If I Was a Woman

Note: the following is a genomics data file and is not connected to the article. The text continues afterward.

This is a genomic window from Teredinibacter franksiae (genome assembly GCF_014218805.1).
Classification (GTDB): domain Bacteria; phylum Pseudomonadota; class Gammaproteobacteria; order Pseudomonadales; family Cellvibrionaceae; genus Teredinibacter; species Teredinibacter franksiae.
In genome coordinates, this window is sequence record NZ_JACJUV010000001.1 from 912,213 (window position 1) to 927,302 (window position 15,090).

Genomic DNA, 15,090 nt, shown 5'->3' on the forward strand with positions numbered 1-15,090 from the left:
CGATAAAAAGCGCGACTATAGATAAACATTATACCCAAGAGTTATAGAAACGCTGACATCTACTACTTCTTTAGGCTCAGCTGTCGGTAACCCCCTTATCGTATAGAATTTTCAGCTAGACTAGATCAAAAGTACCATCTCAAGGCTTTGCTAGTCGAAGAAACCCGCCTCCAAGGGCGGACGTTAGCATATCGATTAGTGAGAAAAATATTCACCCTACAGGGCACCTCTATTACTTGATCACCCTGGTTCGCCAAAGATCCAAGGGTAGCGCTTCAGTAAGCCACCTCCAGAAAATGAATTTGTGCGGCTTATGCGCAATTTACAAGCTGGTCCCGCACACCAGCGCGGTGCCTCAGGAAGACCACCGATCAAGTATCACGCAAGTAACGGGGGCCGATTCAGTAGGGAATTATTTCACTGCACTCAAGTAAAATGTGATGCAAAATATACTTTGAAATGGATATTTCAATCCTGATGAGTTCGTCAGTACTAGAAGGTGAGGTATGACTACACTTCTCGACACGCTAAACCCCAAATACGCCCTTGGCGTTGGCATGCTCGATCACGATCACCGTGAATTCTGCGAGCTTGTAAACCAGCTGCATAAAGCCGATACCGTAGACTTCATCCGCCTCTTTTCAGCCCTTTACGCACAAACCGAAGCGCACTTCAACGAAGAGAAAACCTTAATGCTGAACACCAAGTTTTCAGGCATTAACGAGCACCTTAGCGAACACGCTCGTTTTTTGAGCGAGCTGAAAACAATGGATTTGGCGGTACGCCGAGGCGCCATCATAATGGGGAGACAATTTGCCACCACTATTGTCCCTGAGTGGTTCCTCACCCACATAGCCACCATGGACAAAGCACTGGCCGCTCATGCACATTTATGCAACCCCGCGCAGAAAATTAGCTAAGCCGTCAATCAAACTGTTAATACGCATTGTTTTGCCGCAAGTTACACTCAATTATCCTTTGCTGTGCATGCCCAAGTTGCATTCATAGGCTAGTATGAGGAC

If I could be anywhere right now, it would be riding a bike down Venice Beach at sunset. I’m listening to my music: Alice Cooper, Bob Dylan, Neil Young, Blue Cheer. There are classic cars lined up on the curb; the sunset is warm pink. I spot a woman wearing a hoodie that says If I Was a Woman. My mind is blown because I’m suddenly wondering—even though I am a woman—what would I do if I was a woman? If I was a woman, I’d abandon the bike and bring my music to the beach: CCR, The Doors, Chicago, The Beatles. I’d stand on the shore and stare at the sunset while listening to my music. I’d buy something I’ve never worn before. If I was a woman, I’d know that I don’t have to buy anything—love, success, attention. If I was a woman, I’d forget my age. I’d talk to strangers. I’d be even more of a woman. I’d leave womanly graffiti everywhere I went. I take another look at that woman’s hoodie and realize that it actually says It Was All a Dream. Somehow, that brings me comfort. As if I could wake up from my life and find the day ahead of me offering me a fresh start. No past. Only what I choose to do from this moment on. Until night. Then I could wake up again and do everything differently. Ride down Venice Beach like I never saw it before. Like I never saw myself before. Fall in love with myself for the first time, but without narcissism. Really love myself, precisely because I can’t remember me. Maybe it’s the things I remember about myself that give me a bad impression of me. I keep thinking it’s the sand and the waves and the sunset that will help me understand love, but maybe it’s leaving behind the past. When I see the ocean, I forget. But I need to let go. Become a woman all over again. The past is a dream. It was all a dream.